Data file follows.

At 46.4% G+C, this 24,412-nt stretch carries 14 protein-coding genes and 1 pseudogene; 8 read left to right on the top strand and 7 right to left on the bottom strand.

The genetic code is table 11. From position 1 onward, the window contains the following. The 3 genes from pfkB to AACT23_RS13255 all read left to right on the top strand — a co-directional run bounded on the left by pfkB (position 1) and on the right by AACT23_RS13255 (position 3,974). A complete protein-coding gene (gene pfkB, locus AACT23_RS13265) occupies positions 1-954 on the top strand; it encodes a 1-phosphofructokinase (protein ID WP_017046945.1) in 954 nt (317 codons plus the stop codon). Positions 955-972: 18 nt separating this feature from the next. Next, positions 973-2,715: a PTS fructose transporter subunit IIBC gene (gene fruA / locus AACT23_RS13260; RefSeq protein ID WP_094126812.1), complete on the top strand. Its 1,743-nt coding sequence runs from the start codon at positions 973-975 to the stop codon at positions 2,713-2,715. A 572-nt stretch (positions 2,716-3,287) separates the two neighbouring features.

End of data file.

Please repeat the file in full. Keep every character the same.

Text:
At 46.4% G+C, this 24,412-nt stretch carries 14 protein-coding genes and 1 pseudogene; 8 read left to right on the top strand and 7 right to left on the bottom strand.

The genetic code is table 11. From position 1 onward, the window contains the following. The 3 genes from pfkB to AACT23_RS13255 all read left to right on the top strand — a co-directional run bounded on the left by pfkB (position 1) and on the right by AACT23_RS13255 (position 3,974). A complete protein-coding gene (gene pfkB, locus AACT23_RS13265) occupies positions 1-954 on the top strand; it encodes a 1-phosphofructokinase (protein ID WP_017046945.1) in 954 nt (317 codons plus the stop codon). Positions 955-972: 18 nt separating this feature from the next. Next, positions 973-2,715: a PTS fructose transporter subunit IIBC gene (gene fruA / locus AACT23_RS13260; RefSeq protein ID WP_094126812.1), complete on the top strand. Its 1,743-nt coding sequence runs from the start codon at positions 973-975 to the stop codon at positions 2,713-2,715. A 572-nt stretch (positions 2,716-3,287) separates the two neighbouring features.